WITH a complete restructure of the way GCSEs are now graded, change to the secondary school education system is afoot.
But existing confusion on the matter did not come close to dampening the spirits of the thousands of youngsters who united to receive their results in Portsmouth yesterday.
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In the city centre, vice principal of Ark Charter Academy, Dean Jenkins, said results received by his pupils were an improvement on last year – and showed the school is on an ‘upward trajectory’.
Playing a part in that trend was 16-year-old Sani Nkomanzana, who lives in Portsmouth, and secured one grade 9, seven 8s, two 7s and two 6s.
‘I am so pleased and I think these grades are even better than I expected. To get that nine in English literature is a great feeling.’
Sani will now go to Havant and South Downs College.
Reflecting on results at the school, Mr Jenkins said outcomes proved Ark Charter’s commitment to pupils of all abilities.
He said: ‘Overall we are very pleased – with our high-end students and how they’ve performed – and very proud with students who have found education more difficult. We have really supported and helped those as well.’
Over the city railway line, in Arundel Street, excitement to uncover long-awaited results at St Edmund’s Catholic School led to a brilliant atmosphere.
Efforts there meant 84 per cent of pupils sealed grades between 4 and 9, inclusive of English and maths, while 58 per cent scored levels 5 to 9.
Stephanie Hardie, 16 from Portsmouth, shed tears of joy when she learned she had achieved one A, two 8s, three 7s and two 6s.
Composing herself she said: ‘I am extremely pleased. There was one subject I was sure I had failed, but I got an 8.
‘What's even crazier is that the lowest I got overall was a 6 – I was expecting to do much worse than this.'
Equally pleased was Oscar Lake, also 16 from Portsmouth. He earned four 9s, eight 8s, three 7s, an A, and two A*s – paving the way to now choose between Havant and South Downs College and Peter Symonds College, in Winchester, for A-levels.
He said: ‘I’m thrilled with these grades. This system is a lot different to last year... but the school has supported us the whole way.’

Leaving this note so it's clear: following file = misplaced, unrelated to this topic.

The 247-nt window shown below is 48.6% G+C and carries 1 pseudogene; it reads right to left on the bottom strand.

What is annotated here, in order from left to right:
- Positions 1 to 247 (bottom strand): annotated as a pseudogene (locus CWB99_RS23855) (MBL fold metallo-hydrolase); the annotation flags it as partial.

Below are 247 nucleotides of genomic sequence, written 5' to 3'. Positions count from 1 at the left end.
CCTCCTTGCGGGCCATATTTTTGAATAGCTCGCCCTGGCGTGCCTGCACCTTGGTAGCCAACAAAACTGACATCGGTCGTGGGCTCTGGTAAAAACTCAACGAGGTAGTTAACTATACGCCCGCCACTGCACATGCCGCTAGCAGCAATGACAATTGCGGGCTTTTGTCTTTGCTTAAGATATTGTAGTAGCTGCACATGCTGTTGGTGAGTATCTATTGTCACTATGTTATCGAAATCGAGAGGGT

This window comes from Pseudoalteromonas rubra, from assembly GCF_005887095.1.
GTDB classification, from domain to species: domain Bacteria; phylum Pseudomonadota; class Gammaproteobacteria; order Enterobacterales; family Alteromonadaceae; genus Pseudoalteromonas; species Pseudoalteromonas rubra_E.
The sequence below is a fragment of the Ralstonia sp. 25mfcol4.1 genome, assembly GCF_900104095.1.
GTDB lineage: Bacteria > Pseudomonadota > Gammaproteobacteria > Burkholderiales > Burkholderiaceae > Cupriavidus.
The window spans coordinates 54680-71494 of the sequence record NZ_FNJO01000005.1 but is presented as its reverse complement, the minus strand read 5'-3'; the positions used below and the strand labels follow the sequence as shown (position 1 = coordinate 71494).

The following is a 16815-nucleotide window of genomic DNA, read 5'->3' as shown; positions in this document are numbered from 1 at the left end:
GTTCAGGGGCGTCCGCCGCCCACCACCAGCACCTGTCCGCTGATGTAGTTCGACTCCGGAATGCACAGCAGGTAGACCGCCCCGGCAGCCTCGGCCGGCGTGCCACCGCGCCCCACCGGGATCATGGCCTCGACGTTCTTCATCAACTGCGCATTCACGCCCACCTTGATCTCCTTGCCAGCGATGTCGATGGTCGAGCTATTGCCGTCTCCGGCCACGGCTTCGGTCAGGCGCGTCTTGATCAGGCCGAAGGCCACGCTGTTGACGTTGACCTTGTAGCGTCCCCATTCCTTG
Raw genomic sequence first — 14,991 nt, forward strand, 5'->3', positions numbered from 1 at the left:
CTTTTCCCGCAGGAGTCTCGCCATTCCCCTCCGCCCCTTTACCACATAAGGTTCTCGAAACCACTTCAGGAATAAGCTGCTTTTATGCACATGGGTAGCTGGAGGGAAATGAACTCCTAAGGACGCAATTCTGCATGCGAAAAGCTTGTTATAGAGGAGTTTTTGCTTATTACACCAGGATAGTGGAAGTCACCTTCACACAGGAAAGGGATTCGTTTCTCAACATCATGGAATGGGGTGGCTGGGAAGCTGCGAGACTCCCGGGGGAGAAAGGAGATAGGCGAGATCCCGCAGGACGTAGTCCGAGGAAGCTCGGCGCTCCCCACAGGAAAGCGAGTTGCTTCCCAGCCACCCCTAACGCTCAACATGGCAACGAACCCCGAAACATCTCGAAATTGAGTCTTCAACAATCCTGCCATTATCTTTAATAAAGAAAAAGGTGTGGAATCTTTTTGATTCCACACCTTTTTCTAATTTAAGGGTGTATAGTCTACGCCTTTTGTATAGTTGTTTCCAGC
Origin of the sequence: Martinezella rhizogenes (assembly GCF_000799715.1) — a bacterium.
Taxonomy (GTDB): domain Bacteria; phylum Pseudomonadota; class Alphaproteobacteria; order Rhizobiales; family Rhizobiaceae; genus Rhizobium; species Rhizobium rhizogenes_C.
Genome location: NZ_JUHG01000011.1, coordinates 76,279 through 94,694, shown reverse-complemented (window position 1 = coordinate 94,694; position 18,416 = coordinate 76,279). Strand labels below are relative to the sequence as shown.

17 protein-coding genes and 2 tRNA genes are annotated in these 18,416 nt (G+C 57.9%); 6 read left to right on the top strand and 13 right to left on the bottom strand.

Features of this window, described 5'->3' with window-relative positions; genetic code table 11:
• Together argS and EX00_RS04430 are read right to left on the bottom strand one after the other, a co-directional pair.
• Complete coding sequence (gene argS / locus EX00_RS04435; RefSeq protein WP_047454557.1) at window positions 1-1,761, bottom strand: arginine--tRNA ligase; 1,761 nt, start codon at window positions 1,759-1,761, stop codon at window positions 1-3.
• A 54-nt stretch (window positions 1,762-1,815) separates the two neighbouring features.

North, at Admiral Lord Nelson School in Copnor, teachers were pleased to share a picture of success – with 64 per cent of pupils scoring between levels 4 to 9 in English and maths, and 45 per cent in the 5 to 9 bracket.
Kirsty Powell, 16, was the school’s second-highest achiever with an A, six 9s and two 8s. She is now going on to study chemistry, maths, physics and biology at UTC in Hilsea.
She said: ‘I feel amazing. I came in this morning more confident than I thought I would be because I knew that I had worked really hard.
‘I wasn’t particularly fussed about getting 8s or 9s, but after today I’m really pleased.’
Meanwhile, young women at Portsmouth High School achieved six times the national average of grade 9s being awarded across all subjects.
An impressive 84 per cent of pupils received the top grades 6 to 9, while overall grades were 98 per cent 5 to 9.
The school also reported particular success in the STEM subjects – with 90 per cent receiving A*-B in biology, physics and chemistry and 100 per cent A* in further mathematics.
Rachel Barham, of Gosport, registered an impressive nine A*s and a single A grade, despite being hospitalised during her studies after suffering an allergic reaction to dairy products.
She said: ‘It was very hard trying to do work after being ill, so I’m glad I’ve got these grades now. I want to go to university and be a vet.’
Chloe Wildsmith, of Southsea, racked up seven A*s, two 9s and an A – all while playing netball for Surrey Storm in Guildford, who she was scouted by earlier this year. 'It’s been hard to manage both my studies and the netball but I’m glad I’ve done it especially with the exams being tougher with the new grading system,’ she said.